Pop Artist Robert Rauschenberg Dies
ALEX CHADWICK, host:
One of the pioneers of the post-World War II American art movement is dead. Robert Rauschenberg was 82. His gallery says he died yesterday. His early works mixed ordinary objects with paint. He called them combines. One of the most famous is "Bed." The artist was too broke to buy a canvas. He took the quilt off his bed and he painted it.
MADELEINE BRAND, host:
Robert Rauschenberg was a native of Port Arthur, Texas. He went to Black Mountain College in North Carolina. He studied painting under the famous Bauhaus master Josef Albers. Rauschenberg said that his teacher's controlled and disciplined approach to art inspired the young artist to do the exact opposite.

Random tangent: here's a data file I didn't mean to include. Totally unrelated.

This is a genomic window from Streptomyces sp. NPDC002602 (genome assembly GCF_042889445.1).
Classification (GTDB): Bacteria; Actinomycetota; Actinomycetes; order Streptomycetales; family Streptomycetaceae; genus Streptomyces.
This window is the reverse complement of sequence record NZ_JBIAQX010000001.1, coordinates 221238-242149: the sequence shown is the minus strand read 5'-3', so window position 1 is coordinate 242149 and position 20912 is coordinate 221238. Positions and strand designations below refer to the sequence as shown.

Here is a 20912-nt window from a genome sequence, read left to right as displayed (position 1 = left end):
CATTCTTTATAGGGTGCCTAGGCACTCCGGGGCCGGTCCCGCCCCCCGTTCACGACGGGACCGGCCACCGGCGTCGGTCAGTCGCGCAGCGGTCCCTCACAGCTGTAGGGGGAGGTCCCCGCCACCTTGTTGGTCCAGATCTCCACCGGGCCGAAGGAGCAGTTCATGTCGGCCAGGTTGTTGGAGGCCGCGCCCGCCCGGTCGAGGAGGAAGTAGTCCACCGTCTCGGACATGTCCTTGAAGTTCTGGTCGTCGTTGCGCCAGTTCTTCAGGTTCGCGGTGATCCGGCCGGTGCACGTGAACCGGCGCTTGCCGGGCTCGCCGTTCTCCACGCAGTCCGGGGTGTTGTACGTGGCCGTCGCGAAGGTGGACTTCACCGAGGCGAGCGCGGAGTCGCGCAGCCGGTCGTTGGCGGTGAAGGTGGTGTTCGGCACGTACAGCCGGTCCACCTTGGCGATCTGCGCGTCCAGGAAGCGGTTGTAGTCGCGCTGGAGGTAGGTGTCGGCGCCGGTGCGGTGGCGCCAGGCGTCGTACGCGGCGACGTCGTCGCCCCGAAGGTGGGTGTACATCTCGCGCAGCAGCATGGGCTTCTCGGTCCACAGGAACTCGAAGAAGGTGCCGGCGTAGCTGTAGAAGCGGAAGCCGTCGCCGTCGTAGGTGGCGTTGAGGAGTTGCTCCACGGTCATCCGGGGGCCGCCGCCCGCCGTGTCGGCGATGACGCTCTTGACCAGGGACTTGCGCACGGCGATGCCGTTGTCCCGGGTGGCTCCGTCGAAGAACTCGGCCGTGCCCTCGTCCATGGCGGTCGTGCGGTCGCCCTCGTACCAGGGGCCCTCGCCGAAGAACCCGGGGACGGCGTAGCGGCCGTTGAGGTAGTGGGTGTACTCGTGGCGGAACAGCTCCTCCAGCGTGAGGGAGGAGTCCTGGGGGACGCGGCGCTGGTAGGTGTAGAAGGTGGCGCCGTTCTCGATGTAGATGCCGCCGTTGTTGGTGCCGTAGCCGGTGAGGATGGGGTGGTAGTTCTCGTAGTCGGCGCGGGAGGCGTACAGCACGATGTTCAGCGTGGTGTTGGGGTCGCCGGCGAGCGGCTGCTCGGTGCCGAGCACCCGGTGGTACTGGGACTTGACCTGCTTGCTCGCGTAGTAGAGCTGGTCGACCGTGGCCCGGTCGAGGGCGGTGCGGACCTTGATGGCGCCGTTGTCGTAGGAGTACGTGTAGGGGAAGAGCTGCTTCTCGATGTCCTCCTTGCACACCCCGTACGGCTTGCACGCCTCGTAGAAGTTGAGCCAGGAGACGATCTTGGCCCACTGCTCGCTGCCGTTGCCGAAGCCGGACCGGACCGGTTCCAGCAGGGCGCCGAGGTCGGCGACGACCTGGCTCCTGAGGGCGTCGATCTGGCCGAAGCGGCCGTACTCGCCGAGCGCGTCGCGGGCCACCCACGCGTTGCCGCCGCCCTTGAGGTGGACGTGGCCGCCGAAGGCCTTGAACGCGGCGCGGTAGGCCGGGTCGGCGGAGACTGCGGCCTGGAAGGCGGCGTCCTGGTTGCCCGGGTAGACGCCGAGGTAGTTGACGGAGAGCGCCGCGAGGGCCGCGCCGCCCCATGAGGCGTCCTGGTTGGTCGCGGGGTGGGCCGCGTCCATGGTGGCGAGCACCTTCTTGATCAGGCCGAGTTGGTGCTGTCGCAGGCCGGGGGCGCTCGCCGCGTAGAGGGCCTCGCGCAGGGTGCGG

CHADWICK: Here he is, recalling his early approach to art. This is at a symposium in Los Angeles seven years ago.
Mr. ROBERT RAUSCHENBERG (American Artist): I couldn't paint with a brush. I just loved painting so much that I painted with my hands only. And the paintings both looked like it and all of my clothes did.
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BRAND: Robert Rauschenberg said he wanted to work in the gap between art and life. As his career developed, he worked in that gap in most every way imaginable, collaborating with dancer Twyla Tharp and the musician David Burne.
CHADWICK: He built a studio at his home on Captiva Island, Florida and he continued working until the end. Here he is again at that Los Angeles Museum of Contemporary Art Symposium.
Mr. RAUSCHENBERG: The only unhappy days that I seriously have, other than, you know, monumental tragedies, is, like, when I can't work, damn it.
BRAND: Artist Robert Rauschenberg. He died yesterday at the age of 82.
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